What causes rust

We all have seen all shapes, sizes light and heavy. And no I am not speaking of human beings, but referring to the title of the topic as it relates to the XJS. I received a message this week with a question about an online topic about facelift body panels being made of galvanized steel. So here is my response.

I have personally dismantled around 20, stripped, and painted several panels and I can tell you that I never noticed any difference in the metal nor ever heard of this. Having restored a historic mansion here in the States with some galvanized steel columns, I did not see any benefit other than postponing rust.

When Ford purchased Jaguar in the 80s, they did not have much interest in the preservation of the early or last of the XJS. For this reason, they stopped reproducing replacement parts. So spending more money on the type of metal used does not add up. What could make more sense is the fact that fewer of the early cars were preserved and too many times left to the elements as many people did not want to properly repair them. But the northern states in the US and UK as a rule seem to have the most rusted versions of the XJS.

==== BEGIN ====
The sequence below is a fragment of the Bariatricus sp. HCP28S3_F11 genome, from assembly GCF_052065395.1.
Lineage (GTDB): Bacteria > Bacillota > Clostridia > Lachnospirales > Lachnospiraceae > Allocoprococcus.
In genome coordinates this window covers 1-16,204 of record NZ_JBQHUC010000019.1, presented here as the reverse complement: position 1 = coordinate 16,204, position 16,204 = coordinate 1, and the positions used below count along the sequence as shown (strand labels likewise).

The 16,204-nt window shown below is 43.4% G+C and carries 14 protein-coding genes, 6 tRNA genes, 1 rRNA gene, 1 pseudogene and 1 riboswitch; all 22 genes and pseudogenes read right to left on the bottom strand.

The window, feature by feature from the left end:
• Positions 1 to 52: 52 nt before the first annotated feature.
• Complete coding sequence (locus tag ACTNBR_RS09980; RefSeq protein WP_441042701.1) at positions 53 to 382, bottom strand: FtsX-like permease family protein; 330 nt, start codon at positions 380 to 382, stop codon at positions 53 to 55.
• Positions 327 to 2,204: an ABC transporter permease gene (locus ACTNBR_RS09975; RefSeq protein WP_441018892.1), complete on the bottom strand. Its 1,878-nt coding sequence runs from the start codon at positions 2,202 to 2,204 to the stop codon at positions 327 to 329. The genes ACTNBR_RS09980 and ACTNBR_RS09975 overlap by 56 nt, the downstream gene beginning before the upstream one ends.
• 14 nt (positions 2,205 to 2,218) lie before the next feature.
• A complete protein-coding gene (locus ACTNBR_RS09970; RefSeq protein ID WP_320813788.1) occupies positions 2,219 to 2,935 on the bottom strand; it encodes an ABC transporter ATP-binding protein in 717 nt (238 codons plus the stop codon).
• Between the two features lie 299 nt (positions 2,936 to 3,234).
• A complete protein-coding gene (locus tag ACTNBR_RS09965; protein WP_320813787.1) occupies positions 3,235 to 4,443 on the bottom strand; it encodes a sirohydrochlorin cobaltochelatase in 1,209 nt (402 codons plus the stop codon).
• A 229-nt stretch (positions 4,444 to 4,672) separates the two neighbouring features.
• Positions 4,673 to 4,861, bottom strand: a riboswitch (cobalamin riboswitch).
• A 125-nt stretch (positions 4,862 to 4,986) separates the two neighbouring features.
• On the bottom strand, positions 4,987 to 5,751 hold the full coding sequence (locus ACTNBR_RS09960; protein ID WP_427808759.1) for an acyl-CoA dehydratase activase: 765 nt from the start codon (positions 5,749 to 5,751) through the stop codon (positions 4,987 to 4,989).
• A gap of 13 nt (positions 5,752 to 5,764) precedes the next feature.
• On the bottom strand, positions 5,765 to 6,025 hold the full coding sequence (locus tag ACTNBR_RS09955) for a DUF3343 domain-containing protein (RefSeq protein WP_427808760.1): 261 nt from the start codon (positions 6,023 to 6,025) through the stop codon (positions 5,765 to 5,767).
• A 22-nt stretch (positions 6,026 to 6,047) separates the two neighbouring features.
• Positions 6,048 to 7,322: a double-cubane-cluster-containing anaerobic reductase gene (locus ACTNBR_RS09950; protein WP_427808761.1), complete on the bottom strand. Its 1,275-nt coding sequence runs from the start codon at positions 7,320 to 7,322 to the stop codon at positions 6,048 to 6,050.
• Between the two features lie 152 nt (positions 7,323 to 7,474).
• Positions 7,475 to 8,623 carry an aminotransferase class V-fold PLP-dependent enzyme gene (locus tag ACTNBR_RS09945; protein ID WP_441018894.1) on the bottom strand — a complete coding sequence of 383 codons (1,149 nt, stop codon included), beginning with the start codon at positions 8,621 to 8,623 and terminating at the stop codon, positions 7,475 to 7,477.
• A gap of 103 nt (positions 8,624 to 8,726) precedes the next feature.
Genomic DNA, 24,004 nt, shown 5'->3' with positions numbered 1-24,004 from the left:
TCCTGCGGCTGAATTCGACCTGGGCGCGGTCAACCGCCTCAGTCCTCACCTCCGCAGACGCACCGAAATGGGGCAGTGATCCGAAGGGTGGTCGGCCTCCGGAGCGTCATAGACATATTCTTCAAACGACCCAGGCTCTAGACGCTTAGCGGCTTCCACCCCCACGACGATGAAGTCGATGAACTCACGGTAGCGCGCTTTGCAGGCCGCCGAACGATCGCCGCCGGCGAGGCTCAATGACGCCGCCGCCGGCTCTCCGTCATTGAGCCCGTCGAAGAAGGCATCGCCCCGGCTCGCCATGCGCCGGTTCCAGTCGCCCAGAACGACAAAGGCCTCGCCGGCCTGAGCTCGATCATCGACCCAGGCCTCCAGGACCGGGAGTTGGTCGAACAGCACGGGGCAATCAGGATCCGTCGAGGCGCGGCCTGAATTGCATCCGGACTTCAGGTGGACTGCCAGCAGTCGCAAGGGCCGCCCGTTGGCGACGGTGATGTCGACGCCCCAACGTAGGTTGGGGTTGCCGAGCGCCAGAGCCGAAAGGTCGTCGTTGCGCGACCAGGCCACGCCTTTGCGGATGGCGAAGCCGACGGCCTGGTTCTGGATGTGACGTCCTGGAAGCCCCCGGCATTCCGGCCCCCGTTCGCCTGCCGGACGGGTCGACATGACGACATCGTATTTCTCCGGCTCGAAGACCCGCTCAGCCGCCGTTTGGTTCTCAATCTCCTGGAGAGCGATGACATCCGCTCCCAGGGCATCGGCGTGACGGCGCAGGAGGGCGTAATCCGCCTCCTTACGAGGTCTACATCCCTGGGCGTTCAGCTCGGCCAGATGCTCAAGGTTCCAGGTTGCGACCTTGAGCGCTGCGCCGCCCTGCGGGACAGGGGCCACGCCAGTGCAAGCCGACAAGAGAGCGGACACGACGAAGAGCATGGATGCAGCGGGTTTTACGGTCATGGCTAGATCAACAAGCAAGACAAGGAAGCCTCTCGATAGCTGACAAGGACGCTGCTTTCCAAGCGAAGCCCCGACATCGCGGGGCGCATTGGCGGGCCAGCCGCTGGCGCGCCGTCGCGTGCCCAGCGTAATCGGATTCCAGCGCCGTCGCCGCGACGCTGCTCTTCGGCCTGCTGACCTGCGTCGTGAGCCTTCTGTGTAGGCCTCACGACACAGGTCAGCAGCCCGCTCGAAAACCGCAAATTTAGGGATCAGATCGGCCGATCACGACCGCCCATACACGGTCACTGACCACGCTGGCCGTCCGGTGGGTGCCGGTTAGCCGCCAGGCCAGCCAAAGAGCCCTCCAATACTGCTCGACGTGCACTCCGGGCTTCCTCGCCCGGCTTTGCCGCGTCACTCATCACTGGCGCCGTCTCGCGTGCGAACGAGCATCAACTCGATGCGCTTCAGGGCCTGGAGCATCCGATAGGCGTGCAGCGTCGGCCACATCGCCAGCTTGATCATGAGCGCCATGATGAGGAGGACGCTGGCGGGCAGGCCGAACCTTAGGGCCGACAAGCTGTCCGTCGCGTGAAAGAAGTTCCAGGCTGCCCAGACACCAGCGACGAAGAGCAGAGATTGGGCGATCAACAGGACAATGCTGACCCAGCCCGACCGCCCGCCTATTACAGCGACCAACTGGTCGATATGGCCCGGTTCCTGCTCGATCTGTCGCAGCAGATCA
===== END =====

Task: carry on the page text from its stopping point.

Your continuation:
So the answer could be simple. The earlier cars just have an additional ten plus years of sitting around and all it takes is a small section of the undercoating lifting thereby exposing the bare metal to the road salt and moisture. This is the reason most cars that rust, always seem to do so on the rocker panels located between the wheel-wells and the rear quarter below the trunk/boot area and the fenders/ forward wing just behind the front wheels. So one should always avoid a car with a lot of rust. Never buy into the description that says very little rust because if very little is visible, most times there is much more hidden. There are still plenty of clean rust-free examples here in the States and we are very close to posting some certified pre-owned on our site for sale.

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